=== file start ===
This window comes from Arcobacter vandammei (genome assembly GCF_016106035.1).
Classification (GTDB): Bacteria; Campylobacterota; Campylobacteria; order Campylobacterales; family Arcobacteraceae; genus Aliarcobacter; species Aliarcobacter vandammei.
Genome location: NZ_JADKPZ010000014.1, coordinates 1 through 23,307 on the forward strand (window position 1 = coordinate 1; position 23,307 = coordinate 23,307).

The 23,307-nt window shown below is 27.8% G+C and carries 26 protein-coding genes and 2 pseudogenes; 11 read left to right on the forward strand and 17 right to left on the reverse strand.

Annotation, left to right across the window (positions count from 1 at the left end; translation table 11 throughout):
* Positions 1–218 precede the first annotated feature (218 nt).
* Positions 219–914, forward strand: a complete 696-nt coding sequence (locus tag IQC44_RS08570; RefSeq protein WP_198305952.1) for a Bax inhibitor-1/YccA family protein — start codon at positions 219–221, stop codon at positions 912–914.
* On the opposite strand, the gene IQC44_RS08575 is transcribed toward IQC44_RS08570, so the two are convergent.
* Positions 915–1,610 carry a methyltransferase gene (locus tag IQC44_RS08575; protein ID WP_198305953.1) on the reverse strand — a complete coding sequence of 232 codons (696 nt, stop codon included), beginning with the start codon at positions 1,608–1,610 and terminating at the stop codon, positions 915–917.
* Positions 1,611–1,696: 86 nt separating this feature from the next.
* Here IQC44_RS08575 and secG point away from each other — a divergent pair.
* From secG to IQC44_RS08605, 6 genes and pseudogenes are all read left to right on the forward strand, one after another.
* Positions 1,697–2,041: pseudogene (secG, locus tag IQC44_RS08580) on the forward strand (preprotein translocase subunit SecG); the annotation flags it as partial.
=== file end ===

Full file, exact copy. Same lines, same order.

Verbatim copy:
This window comes from Arcobacter vandammei (genome assembly GCF_016106035.1).
Classification (GTDB): Bacteria; Campylobacterota; Campylobacteria; order Campylobacterales; family Arcobacteraceae; genus Aliarcobacter; species Aliarcobacter vandammei.
Genome location: NZ_JADKPZ010000014.1, coordinates 1 through 23,307 on the forward strand (window position 1 = coordinate 1; position 23,307 = coordinate 23,307).

The 23,307-nt window shown below is 27.8% G+C and carries 26 protein-coding genes and 2 pseudogenes; 11 read left to right on the forward strand and 17 right to left on the reverse strand.

Annotation, left to right across the window (positions count from 1 at the left end; translation table 11 throughout):
* Positions 1–218 precede the first annotated feature (218 nt).
* Positions 219–914, forward strand: a complete 696-nt coding sequence (locus tag IQC44_RS08570; RefSeq protein WP_198305952.1) for a Bax inhibitor-1/YccA family protein — start codon at positions 219–221, stop codon at positions 912–914.
* On the opposite strand, the gene IQC44_RS08575 is transcribed toward IQC44_RS08570, so the two are convergent.
* Positions 915–1,610 carry a methyltransferase gene (locus tag IQC44_RS08575; protein ID WP_198305953.1) on the reverse strand — a complete coding sequence of 232 codons (696 nt, stop codon included), beginning with the start codon at positions 1,608–1,610 and terminating at the stop codon, positions 915–917.
* Positions 1,611–1,696: 86 nt separating this feature from the next.
* Here IQC44_RS08575 and secG point away from each other — a divergent pair.
* From secG to IQC44_RS08605, 6 genes and pseudogenes are all read left to right on the forward strand, one after another.
* Positions 1,697–2,041: pseudogene (secG, locus tag IQC44_RS08580) on the forward strand (preprotein translocase subunit SecG); the annotation flags it as partial.